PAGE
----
More than a month after a devastating fire killed five members of a Senegalese family in Green Valley Ranch, law enforcement and the family of those who died are still pleading with the public for more information about who intentionally ignited the flames.
Metro Denver Crime Stoppers on Wednesday increased its reward to $40,000 — one of the largest ever given by the organization — for any information that might lead them to the suspects.
“The primary question being asked by the community is why?” Denver police Lt. Matt Clark said during an afternoon news conference, noting that authorities have rifled through nearly four dozen tips. “Why did this happen? Why this family?”
The Aug. 5 fire killed Djibril Diol, his wife, Adja Diol, and their 3-year-old daughter, Kadidia Diol, as well as Djibril Diol’s sister, Hassan Diol, and her infant daughter, Hawa Beye.
Three others, who have not been identified, survived after jumping from the second floor.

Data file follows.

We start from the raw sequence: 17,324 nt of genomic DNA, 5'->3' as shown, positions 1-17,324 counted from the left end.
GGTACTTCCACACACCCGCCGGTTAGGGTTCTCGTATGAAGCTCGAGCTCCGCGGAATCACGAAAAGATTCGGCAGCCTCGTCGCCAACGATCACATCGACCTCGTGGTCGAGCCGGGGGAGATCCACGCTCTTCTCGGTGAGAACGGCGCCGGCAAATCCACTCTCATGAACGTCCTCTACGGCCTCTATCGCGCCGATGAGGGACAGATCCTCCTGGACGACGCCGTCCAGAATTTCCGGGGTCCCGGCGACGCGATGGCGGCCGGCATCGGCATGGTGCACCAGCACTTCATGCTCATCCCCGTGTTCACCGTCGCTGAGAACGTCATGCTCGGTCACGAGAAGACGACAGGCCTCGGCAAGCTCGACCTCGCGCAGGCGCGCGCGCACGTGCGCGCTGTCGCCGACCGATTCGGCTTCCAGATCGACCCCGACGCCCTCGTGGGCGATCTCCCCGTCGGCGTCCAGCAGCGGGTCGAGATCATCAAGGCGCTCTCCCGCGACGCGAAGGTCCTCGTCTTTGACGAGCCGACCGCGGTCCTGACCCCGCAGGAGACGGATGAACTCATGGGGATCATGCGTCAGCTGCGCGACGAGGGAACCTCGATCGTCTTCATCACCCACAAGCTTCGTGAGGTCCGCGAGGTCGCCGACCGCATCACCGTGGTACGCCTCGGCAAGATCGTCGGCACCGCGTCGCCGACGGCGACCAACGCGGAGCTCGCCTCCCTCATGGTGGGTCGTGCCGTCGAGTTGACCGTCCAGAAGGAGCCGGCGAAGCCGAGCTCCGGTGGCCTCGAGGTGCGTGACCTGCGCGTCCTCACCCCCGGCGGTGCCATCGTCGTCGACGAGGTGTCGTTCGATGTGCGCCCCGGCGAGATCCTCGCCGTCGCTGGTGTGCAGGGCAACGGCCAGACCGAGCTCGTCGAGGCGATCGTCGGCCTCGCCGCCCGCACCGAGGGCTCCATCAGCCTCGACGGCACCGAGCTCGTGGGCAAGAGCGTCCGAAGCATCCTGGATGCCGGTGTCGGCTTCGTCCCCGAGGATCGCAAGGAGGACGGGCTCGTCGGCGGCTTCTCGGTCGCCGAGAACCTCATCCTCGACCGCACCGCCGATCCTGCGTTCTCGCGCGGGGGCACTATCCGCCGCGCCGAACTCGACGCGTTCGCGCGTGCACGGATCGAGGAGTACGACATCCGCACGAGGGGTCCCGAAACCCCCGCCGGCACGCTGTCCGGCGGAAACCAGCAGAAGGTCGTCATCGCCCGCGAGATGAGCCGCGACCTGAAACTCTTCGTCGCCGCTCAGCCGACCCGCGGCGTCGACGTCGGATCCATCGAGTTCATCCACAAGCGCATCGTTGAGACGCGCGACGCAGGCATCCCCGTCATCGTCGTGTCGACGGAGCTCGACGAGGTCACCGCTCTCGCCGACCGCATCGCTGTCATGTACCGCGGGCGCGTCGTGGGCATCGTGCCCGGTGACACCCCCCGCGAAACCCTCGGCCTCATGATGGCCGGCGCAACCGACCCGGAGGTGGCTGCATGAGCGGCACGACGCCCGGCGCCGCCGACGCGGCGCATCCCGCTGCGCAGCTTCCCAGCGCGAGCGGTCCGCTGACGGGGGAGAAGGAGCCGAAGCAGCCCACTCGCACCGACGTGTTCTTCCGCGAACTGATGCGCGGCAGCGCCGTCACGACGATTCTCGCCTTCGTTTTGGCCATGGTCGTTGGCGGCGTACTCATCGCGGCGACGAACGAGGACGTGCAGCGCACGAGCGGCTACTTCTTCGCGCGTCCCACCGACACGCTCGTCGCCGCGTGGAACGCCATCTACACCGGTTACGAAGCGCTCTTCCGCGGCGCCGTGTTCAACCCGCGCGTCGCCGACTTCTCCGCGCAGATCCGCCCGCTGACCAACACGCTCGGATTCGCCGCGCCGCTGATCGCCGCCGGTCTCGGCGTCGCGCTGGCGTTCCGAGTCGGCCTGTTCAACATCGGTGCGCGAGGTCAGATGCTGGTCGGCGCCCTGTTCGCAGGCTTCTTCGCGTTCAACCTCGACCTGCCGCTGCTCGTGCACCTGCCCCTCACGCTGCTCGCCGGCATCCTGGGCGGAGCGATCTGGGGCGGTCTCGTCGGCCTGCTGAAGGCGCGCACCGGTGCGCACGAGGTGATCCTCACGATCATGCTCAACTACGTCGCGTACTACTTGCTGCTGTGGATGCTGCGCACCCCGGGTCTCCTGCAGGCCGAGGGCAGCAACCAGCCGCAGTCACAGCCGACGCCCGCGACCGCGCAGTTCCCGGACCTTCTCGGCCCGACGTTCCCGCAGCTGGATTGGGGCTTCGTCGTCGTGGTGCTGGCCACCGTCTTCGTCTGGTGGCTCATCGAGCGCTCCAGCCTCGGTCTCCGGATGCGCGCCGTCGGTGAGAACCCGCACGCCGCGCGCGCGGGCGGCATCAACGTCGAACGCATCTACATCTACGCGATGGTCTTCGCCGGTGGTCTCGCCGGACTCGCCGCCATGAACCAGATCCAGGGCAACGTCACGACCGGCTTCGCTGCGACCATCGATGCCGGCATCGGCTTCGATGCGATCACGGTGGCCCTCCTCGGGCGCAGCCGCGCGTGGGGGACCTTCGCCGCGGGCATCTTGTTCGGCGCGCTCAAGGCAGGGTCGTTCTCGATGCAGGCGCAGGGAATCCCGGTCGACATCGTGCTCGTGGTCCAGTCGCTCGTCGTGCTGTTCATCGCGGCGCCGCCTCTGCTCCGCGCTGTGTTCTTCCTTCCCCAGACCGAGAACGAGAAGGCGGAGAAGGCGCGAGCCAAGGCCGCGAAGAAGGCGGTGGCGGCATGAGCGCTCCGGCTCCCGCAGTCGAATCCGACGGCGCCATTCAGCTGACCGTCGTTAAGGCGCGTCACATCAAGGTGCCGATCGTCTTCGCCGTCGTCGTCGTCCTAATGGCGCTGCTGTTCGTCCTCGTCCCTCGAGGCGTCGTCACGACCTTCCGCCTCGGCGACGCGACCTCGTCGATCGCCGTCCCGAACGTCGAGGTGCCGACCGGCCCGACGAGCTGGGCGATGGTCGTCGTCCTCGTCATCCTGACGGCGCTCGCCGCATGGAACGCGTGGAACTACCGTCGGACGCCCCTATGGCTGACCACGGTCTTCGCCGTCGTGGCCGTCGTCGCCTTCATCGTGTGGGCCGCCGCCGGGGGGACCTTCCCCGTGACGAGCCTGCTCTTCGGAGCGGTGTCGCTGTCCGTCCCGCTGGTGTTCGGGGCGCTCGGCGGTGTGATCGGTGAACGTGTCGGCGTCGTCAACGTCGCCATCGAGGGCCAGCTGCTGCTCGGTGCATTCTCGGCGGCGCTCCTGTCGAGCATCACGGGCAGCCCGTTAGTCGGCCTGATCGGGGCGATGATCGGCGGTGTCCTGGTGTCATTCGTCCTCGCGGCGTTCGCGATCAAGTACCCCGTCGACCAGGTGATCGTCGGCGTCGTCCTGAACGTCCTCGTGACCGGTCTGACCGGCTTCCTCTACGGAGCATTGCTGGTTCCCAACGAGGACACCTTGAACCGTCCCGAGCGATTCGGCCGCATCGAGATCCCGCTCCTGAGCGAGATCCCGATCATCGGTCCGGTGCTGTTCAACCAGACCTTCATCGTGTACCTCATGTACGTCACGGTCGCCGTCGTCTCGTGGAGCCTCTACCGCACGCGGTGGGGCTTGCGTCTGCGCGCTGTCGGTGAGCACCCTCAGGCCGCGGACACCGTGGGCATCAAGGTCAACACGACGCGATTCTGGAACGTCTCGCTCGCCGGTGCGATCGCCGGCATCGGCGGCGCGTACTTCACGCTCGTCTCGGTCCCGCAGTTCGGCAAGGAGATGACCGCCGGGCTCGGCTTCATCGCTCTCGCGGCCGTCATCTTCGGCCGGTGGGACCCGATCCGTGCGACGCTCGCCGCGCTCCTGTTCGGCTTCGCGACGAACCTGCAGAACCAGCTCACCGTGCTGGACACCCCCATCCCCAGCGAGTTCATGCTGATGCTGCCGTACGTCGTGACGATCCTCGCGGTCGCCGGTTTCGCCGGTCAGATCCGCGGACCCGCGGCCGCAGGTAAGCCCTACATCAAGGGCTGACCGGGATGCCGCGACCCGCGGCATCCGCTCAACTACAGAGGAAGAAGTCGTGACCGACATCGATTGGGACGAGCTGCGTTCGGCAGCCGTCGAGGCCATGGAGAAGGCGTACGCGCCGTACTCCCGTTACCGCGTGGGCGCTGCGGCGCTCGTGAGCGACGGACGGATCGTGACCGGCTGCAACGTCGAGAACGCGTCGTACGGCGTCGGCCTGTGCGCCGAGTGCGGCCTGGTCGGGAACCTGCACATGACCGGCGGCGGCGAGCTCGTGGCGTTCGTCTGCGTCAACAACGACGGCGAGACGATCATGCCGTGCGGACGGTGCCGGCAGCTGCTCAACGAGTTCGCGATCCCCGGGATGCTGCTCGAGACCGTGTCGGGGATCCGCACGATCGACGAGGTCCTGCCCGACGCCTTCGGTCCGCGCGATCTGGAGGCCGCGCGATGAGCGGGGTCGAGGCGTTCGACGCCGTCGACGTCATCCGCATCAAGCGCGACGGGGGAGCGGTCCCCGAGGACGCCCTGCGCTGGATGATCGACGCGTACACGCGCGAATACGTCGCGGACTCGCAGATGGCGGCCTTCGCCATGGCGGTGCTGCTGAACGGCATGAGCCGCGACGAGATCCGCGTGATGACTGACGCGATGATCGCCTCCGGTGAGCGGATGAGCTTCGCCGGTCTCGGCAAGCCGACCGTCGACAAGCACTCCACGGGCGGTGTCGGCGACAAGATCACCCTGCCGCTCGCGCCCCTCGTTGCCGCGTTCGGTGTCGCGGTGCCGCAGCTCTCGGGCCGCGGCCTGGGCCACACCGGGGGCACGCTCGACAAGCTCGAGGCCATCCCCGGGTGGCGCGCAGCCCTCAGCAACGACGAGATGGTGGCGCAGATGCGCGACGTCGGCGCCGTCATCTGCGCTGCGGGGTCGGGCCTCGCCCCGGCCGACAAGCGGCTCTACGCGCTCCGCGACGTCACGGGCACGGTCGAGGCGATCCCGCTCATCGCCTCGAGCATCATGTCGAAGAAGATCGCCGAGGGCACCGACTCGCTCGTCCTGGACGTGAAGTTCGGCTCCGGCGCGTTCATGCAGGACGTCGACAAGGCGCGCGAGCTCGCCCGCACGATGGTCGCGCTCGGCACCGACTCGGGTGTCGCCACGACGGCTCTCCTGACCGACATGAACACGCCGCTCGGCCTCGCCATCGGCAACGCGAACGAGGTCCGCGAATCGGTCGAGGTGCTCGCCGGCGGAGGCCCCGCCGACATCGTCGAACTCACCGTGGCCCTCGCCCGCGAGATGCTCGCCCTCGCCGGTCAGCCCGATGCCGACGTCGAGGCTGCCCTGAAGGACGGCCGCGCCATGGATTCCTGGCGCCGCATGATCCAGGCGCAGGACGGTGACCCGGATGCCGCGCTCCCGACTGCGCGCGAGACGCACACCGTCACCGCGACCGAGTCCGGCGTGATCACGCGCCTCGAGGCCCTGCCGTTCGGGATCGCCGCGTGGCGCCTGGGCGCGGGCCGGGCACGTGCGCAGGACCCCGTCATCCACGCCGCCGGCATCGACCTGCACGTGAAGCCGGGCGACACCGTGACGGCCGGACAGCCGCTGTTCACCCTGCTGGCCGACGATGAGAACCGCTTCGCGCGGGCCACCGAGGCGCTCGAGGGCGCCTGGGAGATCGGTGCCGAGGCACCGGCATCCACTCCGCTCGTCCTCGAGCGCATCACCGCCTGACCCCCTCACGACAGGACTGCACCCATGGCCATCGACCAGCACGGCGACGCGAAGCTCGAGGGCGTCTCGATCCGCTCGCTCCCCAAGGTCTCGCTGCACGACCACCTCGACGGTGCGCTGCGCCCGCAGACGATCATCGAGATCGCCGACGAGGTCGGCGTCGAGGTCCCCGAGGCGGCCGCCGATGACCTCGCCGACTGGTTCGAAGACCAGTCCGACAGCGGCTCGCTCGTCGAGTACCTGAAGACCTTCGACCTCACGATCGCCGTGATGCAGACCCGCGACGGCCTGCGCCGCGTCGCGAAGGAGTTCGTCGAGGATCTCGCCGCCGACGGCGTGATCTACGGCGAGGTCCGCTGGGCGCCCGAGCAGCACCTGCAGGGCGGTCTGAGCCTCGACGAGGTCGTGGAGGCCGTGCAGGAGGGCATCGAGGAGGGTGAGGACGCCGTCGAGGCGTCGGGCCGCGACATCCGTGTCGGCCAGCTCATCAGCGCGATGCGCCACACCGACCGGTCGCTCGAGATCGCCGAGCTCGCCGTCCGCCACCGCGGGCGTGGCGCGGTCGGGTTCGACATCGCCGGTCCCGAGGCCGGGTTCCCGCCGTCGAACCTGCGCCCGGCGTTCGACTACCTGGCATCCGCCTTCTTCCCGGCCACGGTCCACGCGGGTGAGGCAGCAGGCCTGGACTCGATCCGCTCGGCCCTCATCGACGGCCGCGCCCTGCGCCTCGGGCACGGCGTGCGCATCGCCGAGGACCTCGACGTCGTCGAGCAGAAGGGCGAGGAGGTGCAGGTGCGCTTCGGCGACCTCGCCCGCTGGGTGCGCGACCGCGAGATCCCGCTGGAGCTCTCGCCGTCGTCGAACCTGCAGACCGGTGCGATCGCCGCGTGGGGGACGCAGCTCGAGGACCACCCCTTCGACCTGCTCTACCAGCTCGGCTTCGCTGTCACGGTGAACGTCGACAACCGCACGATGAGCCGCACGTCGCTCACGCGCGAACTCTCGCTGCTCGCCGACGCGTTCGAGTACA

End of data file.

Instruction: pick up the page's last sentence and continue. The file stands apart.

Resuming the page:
Police are still trying to determine the motive behind the attack, Clark said, adding that investigators haven’t ruled out the family being targeted on the basis of race or religion.
“We don’t have information indicating anyone else is at risk,” he said.
Papa Dia, a spokesman for the family, said the relatives of those killed only wanted two things: For the family to be buried back in Senegal, and “to make sure the people that did this evil will be caught and brought to justice.”
The African immigrant community will live in fear until the suspects are caught, Dia said.
“We have kids that died, who didn’t even live their lives,” said Ousman Ba, a family friend. “Any tip to help make this family at ease.”
The news conference marks the second time in a month that police have pleaded for information on one of Denver’s most serious arson cases in years.
In August, police released a photo of three masked suspects believed to have set the fire before fleeing in a dark-colored, four-door sedan. On Wednesday, police included an additional photo of the suspects in light-colored hoodies and dark masks, saying analysis of the images led them to believe the masks may have been darker.
The tragedy devastated Colorado’s Senegalese community, members of which came out in droves after the fire to mourn with the family outside the charred home.
Senegal’s president offered public condolences, and the country’s consul general said the West African nation was grieving for their countrymen.
A GoFundMe for the family has raised more than 213,000 dollars since the incident.
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